Winning The Loyalty Wars

Air, car, hotel.

That's the classic Big 3 combination of products that members of travel provider loyalty programs see when they are ready to redeem their points/miles/rewards.

But in a landscape crowded with loyalty programs, with wallets bulging with program membership cards, can loyalty plans stand out in the crowd?

Andy Hermo, chief commercial officer at iSeatz, a provider of travel loyalty technology and digital commerce solutions, thinks they can. .

The company’s sweet spot is bringing in lifestyle products and destination activities that enable members to enjoy experiences across their journey -- from the time they book  through the trip, and after they return home, said Hermo.  

Those options outside the Big 3 might include live events, dining, food delivery and much more that “allows us to enrich customers’ lives," said Hermo.

iSeatz believes the best way loyalty programs can be improved is by giving members a vast array of options -- not just the basics -- as well as dynamic content, activity-based recommendation and, importantly, personalized experiences.



Personalization has become a buzzword for loyalty program managers, according to Hermo. With the advent of AI and machine learning, personalization is becoming real as programs aim to reach the standards set by Amazon for knowing customer preferences.

In an iSeatz survey of 2,000 consumers and 300 companies with loyalty programs, 70% of consumers said that if they received personalized offers, they would feel that the program was delivering on expectations.

Personalization may be desirable, but it can be complicated, said Hermo. For instance, different age groups perceive the value of travel loyalty programs differently. That same survey showed 33% of millennials want programs that help them save on the cost of travel vs. 26% for baby boomers, 27% for Gen X,  and 10% for Gen Z. Also, 40% of millennials say they value status perks most in their travel loyalty programs, vs. 19% of boomers. And age is just one of many elements involved in personalization.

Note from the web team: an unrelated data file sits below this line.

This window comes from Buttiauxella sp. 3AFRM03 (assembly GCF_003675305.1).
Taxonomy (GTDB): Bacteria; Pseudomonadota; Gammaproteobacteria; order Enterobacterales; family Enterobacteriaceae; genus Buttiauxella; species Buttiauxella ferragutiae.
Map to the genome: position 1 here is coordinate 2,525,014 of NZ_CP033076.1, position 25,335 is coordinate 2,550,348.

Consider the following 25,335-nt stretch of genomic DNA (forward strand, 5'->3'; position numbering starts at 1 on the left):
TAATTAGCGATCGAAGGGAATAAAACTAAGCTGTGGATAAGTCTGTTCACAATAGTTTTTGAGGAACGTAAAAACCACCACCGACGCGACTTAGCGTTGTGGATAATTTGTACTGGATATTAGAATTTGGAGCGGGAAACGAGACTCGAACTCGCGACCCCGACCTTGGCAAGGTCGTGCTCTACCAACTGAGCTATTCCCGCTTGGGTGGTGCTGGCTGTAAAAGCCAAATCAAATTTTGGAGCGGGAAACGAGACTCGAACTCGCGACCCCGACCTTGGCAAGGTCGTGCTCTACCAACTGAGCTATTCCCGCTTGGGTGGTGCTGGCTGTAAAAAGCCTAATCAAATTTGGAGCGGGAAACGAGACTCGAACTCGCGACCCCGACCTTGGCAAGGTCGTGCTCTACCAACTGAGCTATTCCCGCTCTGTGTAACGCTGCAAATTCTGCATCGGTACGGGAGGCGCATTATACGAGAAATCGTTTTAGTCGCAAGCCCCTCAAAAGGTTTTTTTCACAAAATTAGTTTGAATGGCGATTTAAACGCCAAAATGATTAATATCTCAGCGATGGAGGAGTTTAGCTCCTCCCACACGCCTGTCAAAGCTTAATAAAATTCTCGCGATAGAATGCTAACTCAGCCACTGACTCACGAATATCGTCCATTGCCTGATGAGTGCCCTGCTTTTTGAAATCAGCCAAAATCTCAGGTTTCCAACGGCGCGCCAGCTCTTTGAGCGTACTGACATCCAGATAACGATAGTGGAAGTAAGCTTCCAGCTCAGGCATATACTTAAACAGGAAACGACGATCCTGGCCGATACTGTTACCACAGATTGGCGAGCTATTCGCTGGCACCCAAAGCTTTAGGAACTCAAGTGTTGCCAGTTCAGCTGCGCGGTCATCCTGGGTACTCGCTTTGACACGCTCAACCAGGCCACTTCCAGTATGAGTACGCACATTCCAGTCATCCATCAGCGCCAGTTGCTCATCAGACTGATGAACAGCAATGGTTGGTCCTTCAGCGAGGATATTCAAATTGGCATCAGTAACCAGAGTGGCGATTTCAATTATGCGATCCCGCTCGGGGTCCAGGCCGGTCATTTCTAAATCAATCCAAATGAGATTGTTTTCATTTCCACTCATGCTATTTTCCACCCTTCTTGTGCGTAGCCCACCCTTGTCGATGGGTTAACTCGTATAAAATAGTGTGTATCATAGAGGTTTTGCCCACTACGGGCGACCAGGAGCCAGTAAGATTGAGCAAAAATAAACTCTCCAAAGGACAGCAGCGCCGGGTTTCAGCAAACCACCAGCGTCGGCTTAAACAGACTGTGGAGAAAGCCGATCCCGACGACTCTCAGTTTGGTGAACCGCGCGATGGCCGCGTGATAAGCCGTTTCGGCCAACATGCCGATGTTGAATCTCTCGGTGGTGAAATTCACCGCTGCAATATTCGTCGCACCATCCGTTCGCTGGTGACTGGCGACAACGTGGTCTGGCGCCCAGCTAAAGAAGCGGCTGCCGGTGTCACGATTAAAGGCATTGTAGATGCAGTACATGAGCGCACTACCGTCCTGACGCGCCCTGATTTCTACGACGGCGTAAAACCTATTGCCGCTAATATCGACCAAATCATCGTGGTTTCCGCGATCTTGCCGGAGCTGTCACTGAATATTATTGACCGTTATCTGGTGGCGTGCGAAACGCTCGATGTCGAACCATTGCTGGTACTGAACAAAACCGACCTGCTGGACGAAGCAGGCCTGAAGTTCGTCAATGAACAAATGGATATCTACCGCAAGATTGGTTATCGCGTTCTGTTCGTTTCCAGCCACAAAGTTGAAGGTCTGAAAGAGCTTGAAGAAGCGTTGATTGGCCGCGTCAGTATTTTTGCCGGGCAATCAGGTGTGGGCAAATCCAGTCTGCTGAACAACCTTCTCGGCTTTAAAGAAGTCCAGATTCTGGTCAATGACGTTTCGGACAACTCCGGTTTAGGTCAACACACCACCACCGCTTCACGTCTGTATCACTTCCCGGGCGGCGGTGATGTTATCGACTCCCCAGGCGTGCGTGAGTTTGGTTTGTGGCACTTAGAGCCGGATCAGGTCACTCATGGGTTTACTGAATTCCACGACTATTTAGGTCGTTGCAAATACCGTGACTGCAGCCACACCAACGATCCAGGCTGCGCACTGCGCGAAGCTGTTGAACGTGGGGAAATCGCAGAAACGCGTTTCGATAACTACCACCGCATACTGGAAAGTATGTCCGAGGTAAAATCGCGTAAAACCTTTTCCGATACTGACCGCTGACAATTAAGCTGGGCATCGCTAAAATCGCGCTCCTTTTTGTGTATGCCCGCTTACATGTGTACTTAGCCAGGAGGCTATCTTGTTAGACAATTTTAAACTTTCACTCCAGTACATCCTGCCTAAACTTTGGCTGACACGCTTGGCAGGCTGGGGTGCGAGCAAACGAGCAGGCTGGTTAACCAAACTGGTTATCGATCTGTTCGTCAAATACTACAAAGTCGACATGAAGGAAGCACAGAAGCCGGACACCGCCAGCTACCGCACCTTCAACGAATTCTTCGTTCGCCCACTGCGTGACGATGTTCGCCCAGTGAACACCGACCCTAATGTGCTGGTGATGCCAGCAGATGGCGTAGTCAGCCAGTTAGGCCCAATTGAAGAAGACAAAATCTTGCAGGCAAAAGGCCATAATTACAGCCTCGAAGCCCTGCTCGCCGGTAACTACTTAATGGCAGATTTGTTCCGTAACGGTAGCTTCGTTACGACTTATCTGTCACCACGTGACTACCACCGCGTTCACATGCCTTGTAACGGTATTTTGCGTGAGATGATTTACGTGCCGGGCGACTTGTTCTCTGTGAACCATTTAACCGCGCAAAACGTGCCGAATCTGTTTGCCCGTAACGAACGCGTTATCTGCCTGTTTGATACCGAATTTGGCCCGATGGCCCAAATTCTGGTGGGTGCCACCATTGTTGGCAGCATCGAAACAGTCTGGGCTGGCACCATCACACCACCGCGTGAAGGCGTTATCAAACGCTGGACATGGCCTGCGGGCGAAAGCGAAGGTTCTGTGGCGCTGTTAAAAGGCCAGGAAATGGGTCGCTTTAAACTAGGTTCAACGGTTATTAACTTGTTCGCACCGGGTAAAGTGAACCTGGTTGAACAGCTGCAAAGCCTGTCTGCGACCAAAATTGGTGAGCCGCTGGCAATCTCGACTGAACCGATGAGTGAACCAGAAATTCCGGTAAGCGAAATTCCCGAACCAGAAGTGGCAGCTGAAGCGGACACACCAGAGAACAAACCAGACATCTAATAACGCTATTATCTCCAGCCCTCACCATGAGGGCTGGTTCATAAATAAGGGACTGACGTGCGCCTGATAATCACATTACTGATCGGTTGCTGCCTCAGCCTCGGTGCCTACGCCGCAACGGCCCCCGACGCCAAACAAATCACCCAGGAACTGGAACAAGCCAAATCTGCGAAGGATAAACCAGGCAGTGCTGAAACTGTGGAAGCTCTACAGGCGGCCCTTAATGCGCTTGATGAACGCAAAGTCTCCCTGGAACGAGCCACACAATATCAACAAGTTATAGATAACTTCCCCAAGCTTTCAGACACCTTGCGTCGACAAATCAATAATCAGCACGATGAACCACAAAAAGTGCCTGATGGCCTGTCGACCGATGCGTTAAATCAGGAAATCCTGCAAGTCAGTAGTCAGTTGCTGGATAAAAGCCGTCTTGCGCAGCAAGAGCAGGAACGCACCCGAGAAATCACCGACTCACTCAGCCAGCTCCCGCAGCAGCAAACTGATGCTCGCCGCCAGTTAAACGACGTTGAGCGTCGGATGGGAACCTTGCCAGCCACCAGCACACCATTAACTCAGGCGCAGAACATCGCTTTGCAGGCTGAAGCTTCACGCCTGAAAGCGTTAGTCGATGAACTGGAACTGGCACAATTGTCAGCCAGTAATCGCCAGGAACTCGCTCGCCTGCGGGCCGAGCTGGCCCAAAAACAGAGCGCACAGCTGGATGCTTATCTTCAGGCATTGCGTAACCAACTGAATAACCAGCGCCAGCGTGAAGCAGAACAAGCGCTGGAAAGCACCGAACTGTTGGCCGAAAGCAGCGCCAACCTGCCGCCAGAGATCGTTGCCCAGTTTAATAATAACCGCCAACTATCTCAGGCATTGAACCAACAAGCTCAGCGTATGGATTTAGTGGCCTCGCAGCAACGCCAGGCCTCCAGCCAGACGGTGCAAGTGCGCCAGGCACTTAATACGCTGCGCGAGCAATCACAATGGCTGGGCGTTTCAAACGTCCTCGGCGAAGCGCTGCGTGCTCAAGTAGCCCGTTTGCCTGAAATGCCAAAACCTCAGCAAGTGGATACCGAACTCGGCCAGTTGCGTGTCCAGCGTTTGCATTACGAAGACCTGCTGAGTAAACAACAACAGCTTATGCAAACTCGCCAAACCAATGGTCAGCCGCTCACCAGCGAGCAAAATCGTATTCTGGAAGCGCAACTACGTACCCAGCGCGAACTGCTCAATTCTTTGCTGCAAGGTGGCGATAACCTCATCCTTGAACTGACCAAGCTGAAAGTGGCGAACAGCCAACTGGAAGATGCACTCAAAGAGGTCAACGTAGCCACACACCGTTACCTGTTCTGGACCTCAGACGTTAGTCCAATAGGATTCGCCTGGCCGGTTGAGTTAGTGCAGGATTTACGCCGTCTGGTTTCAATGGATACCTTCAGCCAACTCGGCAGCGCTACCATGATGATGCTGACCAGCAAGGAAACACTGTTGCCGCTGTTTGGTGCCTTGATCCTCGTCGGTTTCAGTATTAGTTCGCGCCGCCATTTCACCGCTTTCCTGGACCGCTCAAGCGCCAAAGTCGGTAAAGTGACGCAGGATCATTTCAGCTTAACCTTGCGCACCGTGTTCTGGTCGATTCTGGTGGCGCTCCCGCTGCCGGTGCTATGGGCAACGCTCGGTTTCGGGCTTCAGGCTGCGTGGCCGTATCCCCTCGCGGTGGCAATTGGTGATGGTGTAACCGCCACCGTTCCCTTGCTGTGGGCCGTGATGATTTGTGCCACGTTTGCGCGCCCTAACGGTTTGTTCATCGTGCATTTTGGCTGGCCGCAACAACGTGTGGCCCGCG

Also key to a winning loyalty program is a great user experience. The survey showed that while only 20% of providers felt the user experience is their biggest challenge, 84% of members said the user experience could be improved. Quite the gap.  Providers need to create programs that not only incorporate more options in the booking but make it easy and fun, Hermo added.

And after the booking, members might be redeeming points while on their trips for live events or other activities. And there are still more opportunities  post-trip. At a time when hotel companies want to be lifestyle companies, providing a fuller experience across the board is key.

Too often, said Hermo, brands have let loyalty programs go stale, despite the fact that most companies seek to increase membership, and brands want their websites -- rather than an intermediary -- to be the first place consumers go to book travel. Marketers have to be targeting “real” personalization or they will be left behind, he added.

1 comment about "Winning The Loyalty Wars".
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  1. Ronald Kurtz from American Affluence Research Center, March 22, 2023 at 4:07 p.m.

    One of the most prized travel experiences is a cruise, but I don't think anyone offers cruises in a simple way and at acost of reward points competitive with a cash purchase. This could easily be done if the airlines were supportive and open to innovation.

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